As we grow older, we have less energy to participate in the things we love to do.
While, of course, changing your diet won’t turn it around entirely, being smart about what you eat can make a difference. And the more you get up and moving, the more energized you will feel!
Here are a few foods that can help set you on the right path.
- Melons and Berries– Ditch canned fruits or fruit juices, which often have large amounts of sugar and less fiber. Instead, go for whole fruits. Tufts University recommends deep-colored fruits like melon and berries since they pack more nutrients. Consider them for a healthy dessert.
- Broccoli and Carrots – The same Tufts study recommends these bright colored veggies for similar reasons: more nutrient-rich sources of energy and fiber. Have them as sides instead of potatoes or white bread.
- Quinoa – Try replacing some of your usual grains with this plant protein. It’s considered a complete protein since it contains all 8 essential amino acids. The food also has high levels of iron, fiber, magnesium, riboflavin, and other important nutrients.
- Nuts—Almonds, walnuts, pecans, cashews, and other nuts are a great source of protein, and they also help you feel full faster. So that means you don’t need to eat as many to get that energy boost you need. They are a great option for a between meal snack.
- Whole GrainBreads– Carbohydrates are the major source of energy for the body, but that doesn’t mean all carbs are created equal. Sugar in simple carbs can give a quick boost to energy levels, followed by a major crash. Look for whole grain breads that pack more complex carbs.
- Brown Rice, Oats, and Barley – Or just eat the whole grains themselves! Thesecomplex carbohydrates will have less of an impact on blood sugar levels and haven’t been stripped of their nutrients. Try a bowl of oatmeal for breakfast, opt for brown rice instead of white in your favorite dish when eating out, or find a barley recipe to try.
- Cold-Water Fish – Halibut, herring, lake trout, mackerel, salmon, and sardines pack omega-3 fatty acids, which helps improve your mood, memory, and brain function. Studies have shown that these correlate to better energy levels. Instead of frying your fish, grill, bake, broil, or poach it for a healthier meal.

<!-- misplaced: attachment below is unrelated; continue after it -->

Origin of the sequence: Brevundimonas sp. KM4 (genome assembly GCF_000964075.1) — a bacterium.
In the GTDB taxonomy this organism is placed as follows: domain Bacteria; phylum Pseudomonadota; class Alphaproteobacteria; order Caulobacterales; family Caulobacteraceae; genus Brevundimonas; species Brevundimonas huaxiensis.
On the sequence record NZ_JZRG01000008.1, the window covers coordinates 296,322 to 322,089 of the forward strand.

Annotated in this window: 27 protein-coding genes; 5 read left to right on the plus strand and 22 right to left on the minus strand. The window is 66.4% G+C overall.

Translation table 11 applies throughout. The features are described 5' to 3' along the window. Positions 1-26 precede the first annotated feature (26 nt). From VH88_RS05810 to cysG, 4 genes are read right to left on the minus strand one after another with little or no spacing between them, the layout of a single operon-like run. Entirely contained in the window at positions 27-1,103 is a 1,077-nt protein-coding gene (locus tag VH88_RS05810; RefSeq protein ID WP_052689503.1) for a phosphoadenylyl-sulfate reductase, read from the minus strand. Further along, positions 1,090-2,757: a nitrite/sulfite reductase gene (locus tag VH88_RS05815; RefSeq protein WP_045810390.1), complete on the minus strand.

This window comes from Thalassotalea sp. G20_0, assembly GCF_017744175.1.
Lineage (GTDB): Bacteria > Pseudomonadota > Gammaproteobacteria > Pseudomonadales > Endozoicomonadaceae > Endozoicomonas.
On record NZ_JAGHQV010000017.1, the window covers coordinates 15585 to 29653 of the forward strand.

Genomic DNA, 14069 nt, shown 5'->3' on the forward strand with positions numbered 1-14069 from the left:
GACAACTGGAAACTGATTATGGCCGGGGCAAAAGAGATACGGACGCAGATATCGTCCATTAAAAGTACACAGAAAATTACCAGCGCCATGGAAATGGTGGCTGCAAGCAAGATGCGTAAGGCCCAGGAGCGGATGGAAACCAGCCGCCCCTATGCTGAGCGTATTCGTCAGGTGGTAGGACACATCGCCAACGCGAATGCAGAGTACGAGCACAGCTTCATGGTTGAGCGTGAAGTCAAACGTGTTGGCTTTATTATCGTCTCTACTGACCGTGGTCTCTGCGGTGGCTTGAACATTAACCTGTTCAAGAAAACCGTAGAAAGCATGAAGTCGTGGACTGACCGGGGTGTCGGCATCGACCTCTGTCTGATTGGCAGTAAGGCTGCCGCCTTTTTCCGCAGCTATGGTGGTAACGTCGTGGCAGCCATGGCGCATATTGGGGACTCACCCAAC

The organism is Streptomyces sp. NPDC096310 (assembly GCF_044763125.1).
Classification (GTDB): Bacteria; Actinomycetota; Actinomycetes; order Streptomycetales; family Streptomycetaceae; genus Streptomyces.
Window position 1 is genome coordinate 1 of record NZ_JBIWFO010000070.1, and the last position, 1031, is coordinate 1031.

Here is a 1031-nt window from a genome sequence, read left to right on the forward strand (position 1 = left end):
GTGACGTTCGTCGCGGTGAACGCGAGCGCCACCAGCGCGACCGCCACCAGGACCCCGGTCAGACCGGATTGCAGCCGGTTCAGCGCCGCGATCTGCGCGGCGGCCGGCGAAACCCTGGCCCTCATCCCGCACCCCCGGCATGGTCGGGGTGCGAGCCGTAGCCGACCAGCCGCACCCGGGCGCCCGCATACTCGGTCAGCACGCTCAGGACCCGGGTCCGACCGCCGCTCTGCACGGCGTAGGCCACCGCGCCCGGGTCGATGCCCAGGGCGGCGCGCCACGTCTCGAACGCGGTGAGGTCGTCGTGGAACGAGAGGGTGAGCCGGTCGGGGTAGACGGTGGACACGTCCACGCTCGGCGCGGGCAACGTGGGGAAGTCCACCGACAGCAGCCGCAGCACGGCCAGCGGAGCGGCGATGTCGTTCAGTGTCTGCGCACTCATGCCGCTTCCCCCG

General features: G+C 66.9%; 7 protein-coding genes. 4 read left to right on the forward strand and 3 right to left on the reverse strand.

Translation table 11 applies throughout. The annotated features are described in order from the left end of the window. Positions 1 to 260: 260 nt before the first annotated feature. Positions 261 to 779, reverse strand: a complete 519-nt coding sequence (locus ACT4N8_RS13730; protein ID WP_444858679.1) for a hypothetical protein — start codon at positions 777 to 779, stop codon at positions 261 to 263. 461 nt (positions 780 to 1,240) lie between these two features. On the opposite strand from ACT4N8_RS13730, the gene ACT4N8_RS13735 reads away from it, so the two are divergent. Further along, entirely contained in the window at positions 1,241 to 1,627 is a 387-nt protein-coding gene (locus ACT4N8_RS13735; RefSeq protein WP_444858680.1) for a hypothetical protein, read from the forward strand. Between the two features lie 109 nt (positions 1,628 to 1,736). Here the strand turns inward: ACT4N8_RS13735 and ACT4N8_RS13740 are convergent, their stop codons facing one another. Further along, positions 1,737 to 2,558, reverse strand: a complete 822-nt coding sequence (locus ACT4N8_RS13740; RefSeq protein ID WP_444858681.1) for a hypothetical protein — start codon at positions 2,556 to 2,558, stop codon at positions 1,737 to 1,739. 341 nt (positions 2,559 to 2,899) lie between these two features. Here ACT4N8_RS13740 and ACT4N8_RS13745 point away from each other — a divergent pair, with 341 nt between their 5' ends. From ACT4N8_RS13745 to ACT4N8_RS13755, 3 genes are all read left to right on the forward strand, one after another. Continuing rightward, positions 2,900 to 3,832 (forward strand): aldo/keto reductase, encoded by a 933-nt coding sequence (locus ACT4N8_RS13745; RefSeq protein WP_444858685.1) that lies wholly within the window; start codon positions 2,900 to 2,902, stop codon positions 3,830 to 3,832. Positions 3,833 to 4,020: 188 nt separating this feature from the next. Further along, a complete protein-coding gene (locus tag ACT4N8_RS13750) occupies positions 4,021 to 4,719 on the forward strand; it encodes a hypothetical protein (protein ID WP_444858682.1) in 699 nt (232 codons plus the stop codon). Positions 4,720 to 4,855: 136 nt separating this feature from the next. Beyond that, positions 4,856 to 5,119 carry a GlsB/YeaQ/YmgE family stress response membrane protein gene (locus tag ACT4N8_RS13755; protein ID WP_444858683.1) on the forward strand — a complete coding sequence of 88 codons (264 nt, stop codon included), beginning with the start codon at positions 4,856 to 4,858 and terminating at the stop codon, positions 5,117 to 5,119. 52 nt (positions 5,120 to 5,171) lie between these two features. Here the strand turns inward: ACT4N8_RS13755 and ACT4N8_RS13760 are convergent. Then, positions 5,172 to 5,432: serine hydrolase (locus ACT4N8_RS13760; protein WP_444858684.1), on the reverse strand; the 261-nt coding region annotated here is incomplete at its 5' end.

- Low-fat Yogurt or Cottage Cheese – Look for those without any added sugar. If you want something a little sweet, add fresh fruits instead. You’ll get the benefits of the energy boost without the yo-yo effect on your blood sugar levels.
- Low-fat Cheese– String cheese is a particularly easy snack to grab on the go! But you can also look for other options like part-skim mozzarella cheese.
- Water – Surprised to find this on the list? It may be the most important of all. Many people don’t realize that they’re dehydrated, which can have a major negative impact on energy levels.
If you have diabetes, high blood pressure, or other issues, keeping these conditions under check can make a big impact on your energy levels, too. It’s best to consult with your primary care physician or a nutritionist to find out what’s best for you before making any big changes.
About the author:Juliana Weiss-Roessler runs Weiss-Roessler Writing with her husband Josh. She often covers senior issues, specifically CCRC’s. Her writing has been featured on high-traffic websites, such as Yahoo.com, and in major publications, such as PARADE and People. Along with her husband, Juliana lives in Austin, TX, with their two tiny-but-rambunctious dogs and one tiny-but-rambunctious baby boy.